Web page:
Social business networking is a great tool for in-house communications. But it also brings a whole new level of collaboration and communication with partners and customers. Perhaps best of all, it is an ideal way to reach out to and embrace prospective customers.
What used to require a separate groupware/collaboration package can now be done more easily through the same platform with which the software is built and deployed. This social networking is far more intuitive for the users. Who in business doesn’t know how to use Facebook type tools?
Gone are the days when workers are chained to desks held down by bulky personal computers. We used to assume that when the day is done, so is the work. Today’s workforce is almost always mobile. And these workers still need their enterprise apps.
PaaS make it easy and fast to create mobile apps that tap into off-the-shelf and custom enterprise apps. With new data and presentation standards, apps can be easily built that accommodate Windows Phone, Android phone and tablet, as well as iPhone and iPad.
PaaS can bring devices into intimate contact with enterprise apps. The same techniques that Webify corporate apps or let you target smartphones and tablets make it possible to easily support BYOD.
In fact there are two distinct ways of looking at BYOD. If you are a Windows shop and the user uses his own Windows laptop, the primary issues have to do with making sure the shop’s apps are licensed to use on that machine, that the user can securely and safely access the network, and that the laptop is supported.
The more interesting part is in mobile where users want to tie in their phones and tablets. Here a full stack PaaS can make it easy to create new mobile apps that run on multiple mobile devices, and extend existing apps with mobile interfaces.
Mendix, with its visual model-driven development environment and support for HTML 5, makes it a snap to develop new mobile software, or what can be even easier, building mobile user interfaces to existing apps. The same approach Mendix uses for Web apps is used for these mobile apps. And once these apps are built the Mendix aPaaS makes it easy to do continuous iteration. The apps that are fast to build are even quicker to iterate.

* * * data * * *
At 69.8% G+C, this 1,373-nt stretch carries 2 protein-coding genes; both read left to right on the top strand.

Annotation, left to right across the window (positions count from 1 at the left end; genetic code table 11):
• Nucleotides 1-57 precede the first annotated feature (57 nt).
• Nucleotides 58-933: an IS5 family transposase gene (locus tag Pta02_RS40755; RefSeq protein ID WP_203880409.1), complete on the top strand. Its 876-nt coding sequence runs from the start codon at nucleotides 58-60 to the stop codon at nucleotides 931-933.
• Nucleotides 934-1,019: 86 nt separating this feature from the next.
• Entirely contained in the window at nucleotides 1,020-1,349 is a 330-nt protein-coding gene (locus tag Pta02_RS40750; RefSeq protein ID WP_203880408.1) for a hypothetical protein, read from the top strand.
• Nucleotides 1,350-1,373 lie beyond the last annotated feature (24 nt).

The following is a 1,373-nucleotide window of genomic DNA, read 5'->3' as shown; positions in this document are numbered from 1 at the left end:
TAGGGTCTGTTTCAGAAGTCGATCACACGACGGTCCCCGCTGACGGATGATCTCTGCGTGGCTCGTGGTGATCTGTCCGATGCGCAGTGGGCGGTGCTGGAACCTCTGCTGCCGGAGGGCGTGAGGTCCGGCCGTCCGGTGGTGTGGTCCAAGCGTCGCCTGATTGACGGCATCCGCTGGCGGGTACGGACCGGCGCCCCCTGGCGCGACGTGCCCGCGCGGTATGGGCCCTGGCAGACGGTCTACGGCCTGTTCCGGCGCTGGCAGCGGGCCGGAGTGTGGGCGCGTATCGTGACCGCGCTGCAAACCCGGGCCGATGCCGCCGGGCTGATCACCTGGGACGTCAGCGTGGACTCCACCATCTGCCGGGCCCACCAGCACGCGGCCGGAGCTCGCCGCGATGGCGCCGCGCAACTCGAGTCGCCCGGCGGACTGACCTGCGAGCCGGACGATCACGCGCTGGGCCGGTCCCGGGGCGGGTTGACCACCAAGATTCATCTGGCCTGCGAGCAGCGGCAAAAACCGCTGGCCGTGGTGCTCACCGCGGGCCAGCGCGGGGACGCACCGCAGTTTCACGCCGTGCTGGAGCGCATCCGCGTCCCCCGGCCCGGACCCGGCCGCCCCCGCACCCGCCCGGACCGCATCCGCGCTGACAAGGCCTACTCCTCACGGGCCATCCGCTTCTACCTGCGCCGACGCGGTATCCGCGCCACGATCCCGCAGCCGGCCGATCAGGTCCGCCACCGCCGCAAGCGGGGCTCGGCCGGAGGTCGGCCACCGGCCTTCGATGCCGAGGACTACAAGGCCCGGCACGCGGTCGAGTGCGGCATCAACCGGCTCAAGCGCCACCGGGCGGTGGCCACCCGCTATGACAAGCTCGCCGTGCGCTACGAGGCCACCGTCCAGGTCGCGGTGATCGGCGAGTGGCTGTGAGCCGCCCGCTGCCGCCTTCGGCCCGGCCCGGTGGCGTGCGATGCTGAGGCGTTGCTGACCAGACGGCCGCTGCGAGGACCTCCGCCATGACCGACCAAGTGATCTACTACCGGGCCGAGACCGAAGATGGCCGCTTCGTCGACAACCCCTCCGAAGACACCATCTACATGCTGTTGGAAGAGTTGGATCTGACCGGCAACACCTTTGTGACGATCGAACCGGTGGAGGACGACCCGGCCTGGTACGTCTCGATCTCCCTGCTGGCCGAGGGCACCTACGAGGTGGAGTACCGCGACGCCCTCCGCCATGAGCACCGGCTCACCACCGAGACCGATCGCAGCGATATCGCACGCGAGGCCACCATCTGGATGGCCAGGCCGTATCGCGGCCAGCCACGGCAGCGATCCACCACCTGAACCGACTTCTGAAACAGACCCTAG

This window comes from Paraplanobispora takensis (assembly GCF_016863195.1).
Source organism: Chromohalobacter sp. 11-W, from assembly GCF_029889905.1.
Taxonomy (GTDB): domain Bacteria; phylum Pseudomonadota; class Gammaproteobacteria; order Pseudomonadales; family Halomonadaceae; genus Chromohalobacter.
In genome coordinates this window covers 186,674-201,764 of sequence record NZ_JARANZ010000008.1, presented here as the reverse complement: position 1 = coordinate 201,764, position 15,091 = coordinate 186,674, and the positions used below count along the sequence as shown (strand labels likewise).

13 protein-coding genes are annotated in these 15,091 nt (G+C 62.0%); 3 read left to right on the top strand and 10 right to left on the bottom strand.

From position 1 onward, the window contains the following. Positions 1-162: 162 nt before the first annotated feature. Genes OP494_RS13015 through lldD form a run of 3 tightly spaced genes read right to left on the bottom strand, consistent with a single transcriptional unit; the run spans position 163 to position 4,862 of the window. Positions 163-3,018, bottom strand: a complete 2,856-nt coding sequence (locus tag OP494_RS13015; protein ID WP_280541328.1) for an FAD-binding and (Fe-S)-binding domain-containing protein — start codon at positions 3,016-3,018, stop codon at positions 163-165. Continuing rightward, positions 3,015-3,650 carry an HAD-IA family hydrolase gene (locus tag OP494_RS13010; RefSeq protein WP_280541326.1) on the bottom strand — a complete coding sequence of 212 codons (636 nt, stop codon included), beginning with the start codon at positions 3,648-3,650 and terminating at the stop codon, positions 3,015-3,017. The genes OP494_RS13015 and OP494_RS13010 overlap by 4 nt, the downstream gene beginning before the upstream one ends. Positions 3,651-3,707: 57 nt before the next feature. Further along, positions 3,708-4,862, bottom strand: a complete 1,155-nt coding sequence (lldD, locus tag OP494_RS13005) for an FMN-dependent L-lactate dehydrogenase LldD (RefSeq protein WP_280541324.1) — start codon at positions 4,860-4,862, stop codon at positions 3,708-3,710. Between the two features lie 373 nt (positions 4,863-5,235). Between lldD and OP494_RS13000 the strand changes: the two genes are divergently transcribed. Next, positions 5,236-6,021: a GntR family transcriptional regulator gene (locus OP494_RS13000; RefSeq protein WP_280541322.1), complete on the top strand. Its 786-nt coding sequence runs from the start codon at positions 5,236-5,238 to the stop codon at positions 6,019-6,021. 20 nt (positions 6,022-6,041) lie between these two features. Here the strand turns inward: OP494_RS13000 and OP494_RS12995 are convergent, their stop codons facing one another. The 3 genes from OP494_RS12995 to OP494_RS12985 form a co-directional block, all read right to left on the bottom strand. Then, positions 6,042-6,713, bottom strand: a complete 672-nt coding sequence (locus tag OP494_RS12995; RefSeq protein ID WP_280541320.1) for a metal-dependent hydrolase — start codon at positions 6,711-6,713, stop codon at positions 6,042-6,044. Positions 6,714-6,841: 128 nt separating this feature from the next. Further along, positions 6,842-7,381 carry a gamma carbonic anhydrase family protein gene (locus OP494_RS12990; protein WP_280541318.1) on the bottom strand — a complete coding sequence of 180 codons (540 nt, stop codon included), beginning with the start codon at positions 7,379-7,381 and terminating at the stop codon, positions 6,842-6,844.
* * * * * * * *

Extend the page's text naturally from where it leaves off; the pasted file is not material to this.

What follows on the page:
BYOD support also extends to the developers themselves. A aPaaS based on Internet and mobile display standards allows the software creators to use their own devices such as personal iPads to built and iterate the same apps used by other BYOD end users.
Some think that keeping apps fresh is all about technology. It is actually much more of a mindset. Keeping applications fresh requires a fresh mind, one open to the new.
Continually modifying apps is essential to a growing business. We should all be spotting trends and pushing our employers to add things like social media, mobile access, enhanced data analysis, and better UI to our software.
Stakeholders need to constantly think about the apps they rely on. There must be a process that captures this input, filters and codifies it, and shepherds this all into a development plan that through the right PaaS technology can be quickly turned into app upgrades.
“Agile is not just for the software department. If you really want to adopt enterprise agile, you will need an agile enterprise. The whole organization needs to adopt the agile mindset. If only your software department adopts the agile mindset you can crank out releases in a very fast cadence, but what about the rest of the organization?” asks Mendix CTO Johan den Haan in the Enterprise Architect blog.
Haan uses a software company as an example. This company can easily spit out a new version once a month, but the rest of the organization, sales, support, and marketing have to change every month as well. Agile changes that the workflow. “In an agile enterprise the marketing and sales side of the organization is balanced with product development. In an agile enterprise the entire business is organized in a way that it can respond quickly to changes in the market. All departments are fully integrated with the overall value stream, there is end-to-end agility,” he writes.
The combination of an Agile development organization and a PaaS, especially a PaaS with an advanced development environment, fundamentally changes the nature of software. Now cutting-edge software can be brought to your shop or the market quickly. Finally technology no longer stands in the way of innovation, but enables it.